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Ideas of Jerry A. Fodor, by Text

[American, 1935 - 2017, A pupil of Noam Chomsky. Professor at Rutgers University.]

1975 The Language of Thought
p.13 If concept-learning is hypothesis-testing, that needs innate concepts to get started [Margolis/Laurence]
p.195 Since the language of thought is the same for all, it must be something like logical form [Devlin]
1975 How there could be a private language
p.389 p.389 We must have expressive power BEFORE we learn language
1983 The Modularity of Mind
p.107 Mental modules are specialised, automatic, and isolated [Okasha]
1986 works
p.9 Is thought a syntactic computation using representations? [Rey]
p.33 How does anything get outside itself? [Martin,CB]
p.39 Is intentionality outwardly folk psychology, inwardly mentalese? [Lyons]
p.54 Maybe narrow content is physical, broad content less so [Lyons]
p.82 Are beliefs brains states, but picked out at a "higher level"? [Lyons]
1987 Psychosemantics
p.9 Mind is a set of hierarchical 'homunculi', which are made up in turn from subcomponents [Lycan]
4 Intro p.97 Intentionality doesn't go deep enough to appear on the physicists' ultimate list of things
Ch.2 p.33 A particle and a coin heads-or-tails pick out to perfectly well-defined predicates and properties
Ch.3 p.80 We can't use propositions to explain intentional attitudes, because they would need explaining
p. 15 p.15 Contrary to commonsense, most of what is in the mind seems to be unlearned
p. 18 p.18 Hume's associationism offers no explanation at all of rational thought
p. 20 p.20 We may be able to explain rationality mechanically
p. 23 p.23 Any piece of software can always be hard-wired
p. 25 p.25 In CRTT thought may be represented, content must be
p. 30 p.30 Supervenience gives good support for mental causation
p. 45 p.45 Mental states may have the same content but different extensions
p. 50 p.50 Grice thinks meaning is inherited from the propositional attitudes which sentences express
p. 51 p.51 Obsession with narrow content leads to various sorts of hopeless anti-realism
p. 60 p.60 Meaning holism is a crazy doctrine
p. 67 p.67 If mind is just physical, how can it follow the rules required for intelligent thought?
p. 67 p.67 Behaviourism has no theory of mental causation
p. 70 p.70 Very different mental states can share their contents, so content doesn't seem to be constructed from functional role
p. 79 p.79 The meaning of a sentence derives from its use in expressing an attitude
p. 84 p.84 'Jocasta' needs to be distinguished from 'Oedipus's mother' because they are connected by different properties
p.107 p.107 Whatever in the mind delivers falsehood is parasitic on what delivers truth
p.125 p.125 Many different verification procedures can reach 'star', but it only has one semantic value
p.132 p.132 Evolution suggests that innate knowledge of human psychology would be beneficial
p.133 p.133 Sticklebacks have an innate idea that red things are rivals
p.136 p.136 Belief and desire are structured states, which need mentalese
p.138 p.138 Causal powers must be a crucial feature of mental states
p.140 p.140 Do identical thoughts have identical causal roles?
p.x p.-7 Folk psychology is the only explanation of behaviour we have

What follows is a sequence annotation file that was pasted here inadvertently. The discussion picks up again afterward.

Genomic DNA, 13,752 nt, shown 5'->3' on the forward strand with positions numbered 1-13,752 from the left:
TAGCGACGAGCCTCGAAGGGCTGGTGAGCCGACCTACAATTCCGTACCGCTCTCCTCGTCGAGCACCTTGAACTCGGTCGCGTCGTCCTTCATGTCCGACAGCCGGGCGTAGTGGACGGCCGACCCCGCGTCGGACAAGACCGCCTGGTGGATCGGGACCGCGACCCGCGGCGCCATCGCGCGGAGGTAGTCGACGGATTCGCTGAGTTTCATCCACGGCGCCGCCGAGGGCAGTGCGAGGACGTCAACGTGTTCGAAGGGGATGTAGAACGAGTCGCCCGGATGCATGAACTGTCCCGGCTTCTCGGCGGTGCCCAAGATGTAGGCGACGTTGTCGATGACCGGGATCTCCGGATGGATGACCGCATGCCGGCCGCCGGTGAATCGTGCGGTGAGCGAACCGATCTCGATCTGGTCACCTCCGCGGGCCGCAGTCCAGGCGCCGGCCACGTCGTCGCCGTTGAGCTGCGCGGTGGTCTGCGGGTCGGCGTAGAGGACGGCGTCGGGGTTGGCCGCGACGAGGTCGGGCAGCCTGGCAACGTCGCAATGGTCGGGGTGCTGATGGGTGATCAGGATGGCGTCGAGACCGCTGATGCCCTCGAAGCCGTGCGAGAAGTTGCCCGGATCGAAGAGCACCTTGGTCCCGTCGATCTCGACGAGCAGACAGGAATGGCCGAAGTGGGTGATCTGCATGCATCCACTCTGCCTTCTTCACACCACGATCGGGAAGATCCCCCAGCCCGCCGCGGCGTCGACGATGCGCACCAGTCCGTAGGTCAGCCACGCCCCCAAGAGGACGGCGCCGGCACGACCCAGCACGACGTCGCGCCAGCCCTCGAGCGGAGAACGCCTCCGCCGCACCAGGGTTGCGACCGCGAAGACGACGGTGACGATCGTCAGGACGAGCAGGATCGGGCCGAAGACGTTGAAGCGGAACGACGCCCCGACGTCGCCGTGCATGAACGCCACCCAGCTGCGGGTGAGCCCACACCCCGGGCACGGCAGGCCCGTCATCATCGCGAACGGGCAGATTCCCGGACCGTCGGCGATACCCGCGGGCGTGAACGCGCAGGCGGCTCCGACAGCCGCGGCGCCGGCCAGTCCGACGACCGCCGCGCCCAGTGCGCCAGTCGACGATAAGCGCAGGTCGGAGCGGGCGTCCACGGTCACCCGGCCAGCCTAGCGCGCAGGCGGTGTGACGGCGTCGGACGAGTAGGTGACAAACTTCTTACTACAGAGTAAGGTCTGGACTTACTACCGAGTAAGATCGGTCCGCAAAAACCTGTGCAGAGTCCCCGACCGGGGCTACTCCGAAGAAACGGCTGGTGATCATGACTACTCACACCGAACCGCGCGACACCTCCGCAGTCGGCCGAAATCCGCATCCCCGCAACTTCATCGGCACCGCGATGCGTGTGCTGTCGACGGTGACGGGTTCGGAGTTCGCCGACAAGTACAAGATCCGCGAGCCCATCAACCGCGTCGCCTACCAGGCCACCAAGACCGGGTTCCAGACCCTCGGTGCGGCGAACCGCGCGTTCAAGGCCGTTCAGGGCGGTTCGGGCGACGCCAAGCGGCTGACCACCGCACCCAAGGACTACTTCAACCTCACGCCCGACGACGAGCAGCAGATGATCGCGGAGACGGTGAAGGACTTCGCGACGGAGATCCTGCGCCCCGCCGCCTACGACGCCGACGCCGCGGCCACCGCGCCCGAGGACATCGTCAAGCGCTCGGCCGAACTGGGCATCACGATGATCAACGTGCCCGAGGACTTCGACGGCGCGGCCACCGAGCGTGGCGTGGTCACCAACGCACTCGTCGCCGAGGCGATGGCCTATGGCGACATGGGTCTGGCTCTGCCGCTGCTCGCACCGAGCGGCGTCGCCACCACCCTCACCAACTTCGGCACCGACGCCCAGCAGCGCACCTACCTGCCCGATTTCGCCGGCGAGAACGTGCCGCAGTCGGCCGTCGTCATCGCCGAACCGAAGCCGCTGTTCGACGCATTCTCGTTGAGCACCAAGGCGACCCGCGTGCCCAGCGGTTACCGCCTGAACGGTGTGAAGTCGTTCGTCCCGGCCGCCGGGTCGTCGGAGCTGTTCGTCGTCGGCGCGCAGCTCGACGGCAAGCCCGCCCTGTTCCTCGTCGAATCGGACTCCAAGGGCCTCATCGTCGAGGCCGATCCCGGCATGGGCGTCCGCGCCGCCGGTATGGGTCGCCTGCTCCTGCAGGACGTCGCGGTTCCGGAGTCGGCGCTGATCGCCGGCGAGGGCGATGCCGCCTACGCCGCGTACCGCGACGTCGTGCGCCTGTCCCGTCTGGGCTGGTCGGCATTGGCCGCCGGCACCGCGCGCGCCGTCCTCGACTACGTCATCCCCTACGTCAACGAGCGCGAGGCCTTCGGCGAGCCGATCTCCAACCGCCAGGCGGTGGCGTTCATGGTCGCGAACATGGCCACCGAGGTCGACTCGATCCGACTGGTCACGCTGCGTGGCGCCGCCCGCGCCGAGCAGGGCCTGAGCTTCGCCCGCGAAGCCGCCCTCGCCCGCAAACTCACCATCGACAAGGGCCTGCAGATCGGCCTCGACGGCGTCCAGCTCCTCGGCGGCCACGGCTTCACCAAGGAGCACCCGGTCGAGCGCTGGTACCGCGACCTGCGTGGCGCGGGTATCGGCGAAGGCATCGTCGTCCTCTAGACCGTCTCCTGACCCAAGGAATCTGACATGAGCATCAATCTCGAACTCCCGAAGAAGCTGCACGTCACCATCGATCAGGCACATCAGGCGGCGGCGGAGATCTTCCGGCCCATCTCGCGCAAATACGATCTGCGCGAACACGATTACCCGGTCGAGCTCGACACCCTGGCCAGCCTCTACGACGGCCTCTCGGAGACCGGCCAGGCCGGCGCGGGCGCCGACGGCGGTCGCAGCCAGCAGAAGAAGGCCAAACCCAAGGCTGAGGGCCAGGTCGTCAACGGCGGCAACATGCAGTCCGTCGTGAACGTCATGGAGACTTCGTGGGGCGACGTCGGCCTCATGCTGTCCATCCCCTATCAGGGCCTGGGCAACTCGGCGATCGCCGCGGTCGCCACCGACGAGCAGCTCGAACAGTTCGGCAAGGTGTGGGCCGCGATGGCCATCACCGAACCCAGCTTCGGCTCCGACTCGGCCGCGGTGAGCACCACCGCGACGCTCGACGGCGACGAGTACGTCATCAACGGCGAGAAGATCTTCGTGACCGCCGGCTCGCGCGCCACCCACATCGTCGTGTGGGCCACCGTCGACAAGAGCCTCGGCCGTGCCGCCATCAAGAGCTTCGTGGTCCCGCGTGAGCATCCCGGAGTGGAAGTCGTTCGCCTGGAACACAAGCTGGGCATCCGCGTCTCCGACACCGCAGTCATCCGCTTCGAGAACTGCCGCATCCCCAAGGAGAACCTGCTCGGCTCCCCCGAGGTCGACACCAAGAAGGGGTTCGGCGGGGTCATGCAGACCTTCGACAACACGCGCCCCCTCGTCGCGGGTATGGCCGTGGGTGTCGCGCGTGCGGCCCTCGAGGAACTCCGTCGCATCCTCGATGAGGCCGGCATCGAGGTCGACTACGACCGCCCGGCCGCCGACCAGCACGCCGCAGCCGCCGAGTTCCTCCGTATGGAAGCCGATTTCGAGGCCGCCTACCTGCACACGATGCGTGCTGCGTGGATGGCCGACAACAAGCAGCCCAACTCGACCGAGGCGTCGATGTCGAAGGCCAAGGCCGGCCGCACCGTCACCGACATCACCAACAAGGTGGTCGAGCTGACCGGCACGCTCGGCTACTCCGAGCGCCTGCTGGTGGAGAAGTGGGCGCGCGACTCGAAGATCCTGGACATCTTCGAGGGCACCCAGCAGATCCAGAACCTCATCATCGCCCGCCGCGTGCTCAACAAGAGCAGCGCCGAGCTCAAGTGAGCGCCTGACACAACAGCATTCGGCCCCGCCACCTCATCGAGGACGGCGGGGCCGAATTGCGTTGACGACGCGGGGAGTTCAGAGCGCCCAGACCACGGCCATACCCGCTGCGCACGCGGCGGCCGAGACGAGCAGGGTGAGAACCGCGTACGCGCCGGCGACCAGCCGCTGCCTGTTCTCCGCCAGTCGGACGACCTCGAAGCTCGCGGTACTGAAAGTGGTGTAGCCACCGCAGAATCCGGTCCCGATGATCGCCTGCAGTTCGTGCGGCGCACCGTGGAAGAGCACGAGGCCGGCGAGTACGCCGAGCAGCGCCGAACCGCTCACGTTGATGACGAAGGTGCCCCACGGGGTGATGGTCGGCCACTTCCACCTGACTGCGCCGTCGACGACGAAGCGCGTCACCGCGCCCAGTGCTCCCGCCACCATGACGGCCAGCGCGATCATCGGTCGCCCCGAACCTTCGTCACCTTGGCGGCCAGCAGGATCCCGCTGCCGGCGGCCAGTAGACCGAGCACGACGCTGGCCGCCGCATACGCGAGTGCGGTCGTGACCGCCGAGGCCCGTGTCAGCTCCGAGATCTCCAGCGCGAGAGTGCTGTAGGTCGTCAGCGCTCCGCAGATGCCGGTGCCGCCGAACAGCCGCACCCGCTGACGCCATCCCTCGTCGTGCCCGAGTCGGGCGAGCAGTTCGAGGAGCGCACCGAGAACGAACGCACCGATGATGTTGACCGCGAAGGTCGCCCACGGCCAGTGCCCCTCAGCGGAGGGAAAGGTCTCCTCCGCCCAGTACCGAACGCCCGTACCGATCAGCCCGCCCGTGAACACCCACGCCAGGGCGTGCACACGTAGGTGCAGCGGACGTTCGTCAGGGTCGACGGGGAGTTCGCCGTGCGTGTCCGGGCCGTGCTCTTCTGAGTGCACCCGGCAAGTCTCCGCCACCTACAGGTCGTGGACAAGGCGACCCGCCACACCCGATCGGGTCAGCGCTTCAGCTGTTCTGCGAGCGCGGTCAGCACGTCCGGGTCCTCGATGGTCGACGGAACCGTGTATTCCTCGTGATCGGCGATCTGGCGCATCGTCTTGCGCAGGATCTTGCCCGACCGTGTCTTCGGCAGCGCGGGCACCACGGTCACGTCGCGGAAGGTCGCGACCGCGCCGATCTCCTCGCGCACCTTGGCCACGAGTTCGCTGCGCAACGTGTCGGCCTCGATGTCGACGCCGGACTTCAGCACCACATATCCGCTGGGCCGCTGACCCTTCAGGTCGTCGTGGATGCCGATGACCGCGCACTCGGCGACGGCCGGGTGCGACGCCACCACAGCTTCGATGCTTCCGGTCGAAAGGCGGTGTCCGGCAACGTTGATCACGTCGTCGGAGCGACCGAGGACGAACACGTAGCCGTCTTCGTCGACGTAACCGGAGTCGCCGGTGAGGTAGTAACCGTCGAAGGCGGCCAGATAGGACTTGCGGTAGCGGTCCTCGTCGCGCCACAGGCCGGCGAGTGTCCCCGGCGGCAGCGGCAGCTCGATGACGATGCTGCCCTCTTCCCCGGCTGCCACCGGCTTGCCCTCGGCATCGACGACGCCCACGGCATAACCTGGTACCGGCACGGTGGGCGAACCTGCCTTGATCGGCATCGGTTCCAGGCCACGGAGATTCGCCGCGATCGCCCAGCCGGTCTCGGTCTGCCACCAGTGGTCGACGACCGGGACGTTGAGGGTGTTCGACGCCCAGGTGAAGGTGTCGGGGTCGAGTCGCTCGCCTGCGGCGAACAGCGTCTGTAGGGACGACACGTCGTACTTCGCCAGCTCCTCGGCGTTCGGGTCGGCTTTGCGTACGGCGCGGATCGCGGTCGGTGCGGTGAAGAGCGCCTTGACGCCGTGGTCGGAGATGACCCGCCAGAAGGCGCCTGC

1989 Making Mind Matter More
p.151 p.151 Contrary to the 'anomalous monist' view, there may well be intentional causal laws
p.153 p.153 Lots of physical properties are multiply realisable, so why shouldn't beliefs be?
p.154 p.154 Either intentionality causes things, or epiphenomenalism is true
1993 The Elm and the Expert
1.2 p.4 Is content basically information, fixed externally?
1.2b p.6 For holists no two thoughts are ever quite the same, which destroys faith in meaning
1.2b p.7 Broad semantics holds that the basic semantic properties are truth and denotation
1.3 p.9 Psychology has to include the idea that mental processes are typically truth-preserving
1.3 p.24 It is claimed that reference doesn't fix sense (Jocasta), and sense doesn't fix reference (Twin Earth)
2.I p.29 XYZ (Twin Earth 'water') is an impossibility
2.I p.37 In the information view, concepts are potentials for making distinctions
2.I p.37 Semantic externalism says the concept 'elm' needs no further beliefs or inferences
2.II p.47 Propositional attitudes are propositions presented in a certain way
2.II p.50 Truth conditions require a broad concept of content
3 p.77 Inferences are surely part of the causal structure of the world
4 p.81 I say psychology is intentional, semantics is informational, and thinking is computation
4 p.82 Cartesians consider interaction to be a miracle
4 p.84 Semantics v syntax is the interaction problem all over again
4 p.85 Hume has no theory of the co-ordination of the mind
4 p.89 Rationality has mental properties - autonomy, productivity, experiment
4 p.92 We are probably the only creatures that can think about our own thoughts
4 p.92 Knowing the cause of a thought is almost knowing its content
4 p.92 We can deliberately cause ourselves to have true thoughts - hence the value of experiments
4 p.92 To know the content of a thought is to know what would make it true
4 p.94 Interrogation and experiment submit us to having beliefs caused
4 p.96 If meaning is information, that establishes the causal link between the state of the world and our beliefs
4 p.97 Theories are links in the causal chain between the environment and our beliefs
4 p.98 Participation in an experiment requires agreement about what the outcome will mean
4 p.98 Externalist semantics are necessary to connect the contents of beliefs with how the world is
4 p.99 An experiment is a deliberate version of what informal thinking does all the time
4 p.101 Control of belief is possible if you know truth conditions and what causes beliefs
4 p.102 A standard naturalist view is realist, externalist, and computationalist, and believes in rationality
App A n.1 p.126 Type physicalism equates mental kinds with physical kinds
App B p.118 Concepts aren't linked to stuff; they are what is caused by stuff
1994 Jerry A. Fodor on himself
p.292 p.292 Folk psychology explains behaviour by reference to intentional states like belief and desire
p.293 p.293 Intentional science needs objects with semantic and causal properties, and which obey laws
p.293 p.293 Laws are true generalisations which support counterfactuals and are confirmed by instances
p.296 p.296 Intentional states and processes may be causal relations among mental symbols
p.296 p.296 Associations are held to connect Ideas together in the way the world is connected together
p.298 p.298 Most psychological properties seem to be multiply realisable
p.299 p.299 How could the extrinsic properties of thoughts supervene on their intrinsic properties?
1998 Concepts:where went wrong
p.188 Fodor is now less keen on the innateness of concepts [Lowe]
Ch.1 p.4 Empiricists use dispositions reductively, as 'possibility of sensation' or 'possibility of experimental result'
Ch.1 p.6 I prefer psychological atomism - that concepts are independent of epistemic capacities
Ch.1 p.8 Mental representations are the old 'Ideas', but without images
Ch.1 p.9 English has no semantic theory, just associations between sentences and thoughts